Robert Novak
WASHINGTON -- Former Vice President Al Gore and Sen. Joseph Lieberman are seriously considering running as a team for the 2004 Democratic presidential and vice-presidential nominations, according to sources close to both of them. While clearly interested in the presidential nomination, Lieberman has dismayed supporters by saying he would not seek the highest office if Gore wants to try again for the presidency. Running together to duplicate the nearly victorious 2000 ticket is one way to resolve this problem. Nobody has ever sought the presidential nomination of a major American party with a pre-selected running mate. The closest to that was Ronald Reagan's tapping Sen. Richard Schweiker of Pennsylvania as his vice president just before the 1976 Republican National Convention. MICROSOFT POLITICS The decision by Sen. Charles Schumer of New York to hold Judiciary Committee hearings on Microsoft's newest product has angered Sen. Patty Murray of Washington, the Senate Democratic campaign chairman. In announcing September hearings on Windows XP, Schumer specifically cited Microsoft's "anti-competitive practices" against "two New York companies": Kodak and AOL Time Warner. Since that announcement, Kodak appears to have settled its differences with Microsoft. According to Senate sources, Murray is unhappy that Schumer is targeting a company that means so much to her state of Washington. TEAMSTERS MONITOR Despite misgivings by the Teamsters Union, former FBI and CIA Director William Webster has quietly been retained on the three-member Independent Review Board (IRB), which monitors the union. Former Attorney General Benjamin Civiletti was named by the Bush administration as the government's representative on the IRB, and the Teamsters selected former U.S. Attorney (for the District of Columbia) Joseph diGenova. These two members pick the board's third member, and Civiletti wanted Webster. The Teamsters, anxious to be rid of government tutelage, hoped for a totally new IRB but did not want to pick a fight with Civiletti over the prestigious Webster. The union's current leadership headed by James Hoffa is delighted that Civiletti has replaced retired Federal Judge Frederick Lacey, who, in 1994, issued a report giving a clean bill of health to then Teamsters President Ron Carey (now on trial in federal court for perjury). BACK TO HOLLYWOOD? National Republican campaign strategists worry that their uphill struggle to regain control of the Senate next year will become even steeper with the increasingly likely prospect that Sen. Fred Thompson will not seek re-election in Tennessee. Thompson, who once considered seeking the 2000 GOP presidential nomination, has not disclosed his 2002 plans. Republican sources in Tennessee speculate Thompson does not know what he will do himself. Nevertheless, the former Hollywood actor has raised little campaign money for next year and has seemed disengaged from the Senate this year, particularly since the Democratic takeover. Although Thompson would be heavily favored for re-election, the Tennessee seat will be up for grabs if he does not run. Rep. Ed Bryant, a Clinton impeachment manager who is more conservative than Thompson, would be the choice of the state Republican establishment. Rep. Harold Ford Jr., who would be the first African-American elected to the Senate from the South since Reconstruction, has been eyeing the Democratic nomination. Reps. Bart Gordon and the slightly more conservative John Tanner also are mentioned. BROADBAND POLITICS The lavishly financed struggle over the Tauzin-Dingell broadband bill concerns Republican fund-raisers because it pits two of the party's major contributors, local Bell companies and long-distance giant AT&T, against each other. Rep. Billy Tauzin, the House Commerce Committee chairman, wants the bill on the floor this autumn. But House Republican leaders, seeking a compromise, have not set a date. The measure in its present form would protect the Bells from competition and restrict AT&T. Many rank-and-file House Republicans do not want to cast a politically difficult vote on something that may never become law. Sen. Ernest F. Hollings, the Democratic Senate Commerce Committee chairman, has declared Tauzin-Dingell dead on arrival in the Senate if it passes the House.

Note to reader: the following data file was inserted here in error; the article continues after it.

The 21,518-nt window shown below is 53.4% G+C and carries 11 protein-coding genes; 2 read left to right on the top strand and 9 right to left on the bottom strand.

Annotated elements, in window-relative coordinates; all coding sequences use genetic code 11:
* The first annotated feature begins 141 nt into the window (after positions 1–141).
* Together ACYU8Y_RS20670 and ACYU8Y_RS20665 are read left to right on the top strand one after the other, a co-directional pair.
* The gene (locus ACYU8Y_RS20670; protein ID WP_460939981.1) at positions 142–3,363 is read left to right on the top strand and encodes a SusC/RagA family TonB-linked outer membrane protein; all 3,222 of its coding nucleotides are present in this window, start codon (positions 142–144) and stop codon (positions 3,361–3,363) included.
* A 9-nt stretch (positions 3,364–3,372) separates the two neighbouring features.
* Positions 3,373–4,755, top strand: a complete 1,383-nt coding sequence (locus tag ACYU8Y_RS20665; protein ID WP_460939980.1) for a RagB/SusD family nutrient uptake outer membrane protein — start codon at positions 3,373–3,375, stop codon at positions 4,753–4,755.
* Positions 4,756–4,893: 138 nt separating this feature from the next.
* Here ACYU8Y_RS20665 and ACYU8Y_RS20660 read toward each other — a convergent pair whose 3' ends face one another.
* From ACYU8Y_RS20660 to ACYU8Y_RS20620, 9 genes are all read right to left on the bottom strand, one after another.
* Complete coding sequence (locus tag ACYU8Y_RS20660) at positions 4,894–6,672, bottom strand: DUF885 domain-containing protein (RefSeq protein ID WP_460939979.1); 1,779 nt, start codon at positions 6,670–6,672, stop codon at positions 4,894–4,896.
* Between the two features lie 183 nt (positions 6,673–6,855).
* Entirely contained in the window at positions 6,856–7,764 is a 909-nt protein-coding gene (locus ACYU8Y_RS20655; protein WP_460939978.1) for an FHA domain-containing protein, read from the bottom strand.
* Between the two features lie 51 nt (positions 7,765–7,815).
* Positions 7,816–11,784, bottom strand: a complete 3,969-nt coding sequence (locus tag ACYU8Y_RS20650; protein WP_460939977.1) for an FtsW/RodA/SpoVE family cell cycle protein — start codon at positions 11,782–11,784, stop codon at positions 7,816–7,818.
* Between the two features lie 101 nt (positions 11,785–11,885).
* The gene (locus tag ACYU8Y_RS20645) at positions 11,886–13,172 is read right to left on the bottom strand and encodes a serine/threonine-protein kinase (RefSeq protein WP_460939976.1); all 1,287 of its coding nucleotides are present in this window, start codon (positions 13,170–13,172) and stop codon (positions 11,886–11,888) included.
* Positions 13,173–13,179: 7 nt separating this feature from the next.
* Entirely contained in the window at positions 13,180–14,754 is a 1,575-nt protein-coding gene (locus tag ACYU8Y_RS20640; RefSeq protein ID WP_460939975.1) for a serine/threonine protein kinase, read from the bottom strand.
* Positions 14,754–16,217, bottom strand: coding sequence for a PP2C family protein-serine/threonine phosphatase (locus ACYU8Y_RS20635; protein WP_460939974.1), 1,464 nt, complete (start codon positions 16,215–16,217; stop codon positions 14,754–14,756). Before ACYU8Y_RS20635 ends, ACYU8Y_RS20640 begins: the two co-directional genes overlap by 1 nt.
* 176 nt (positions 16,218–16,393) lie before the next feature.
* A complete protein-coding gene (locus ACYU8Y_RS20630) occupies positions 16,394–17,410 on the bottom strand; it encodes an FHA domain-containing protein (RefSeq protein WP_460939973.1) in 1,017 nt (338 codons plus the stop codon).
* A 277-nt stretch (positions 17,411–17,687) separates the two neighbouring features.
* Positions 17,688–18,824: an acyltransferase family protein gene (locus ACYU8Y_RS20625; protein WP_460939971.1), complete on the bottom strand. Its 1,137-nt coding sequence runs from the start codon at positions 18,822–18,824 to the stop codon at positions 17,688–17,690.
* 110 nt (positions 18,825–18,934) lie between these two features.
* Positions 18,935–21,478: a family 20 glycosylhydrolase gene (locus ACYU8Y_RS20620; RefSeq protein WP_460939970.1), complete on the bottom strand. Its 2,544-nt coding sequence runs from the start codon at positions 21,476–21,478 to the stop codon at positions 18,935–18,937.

Robert Novak

Robert Novak (1931-2009) was a syndicated columnist and editor of the Evans-Novak Political Report.
 

 
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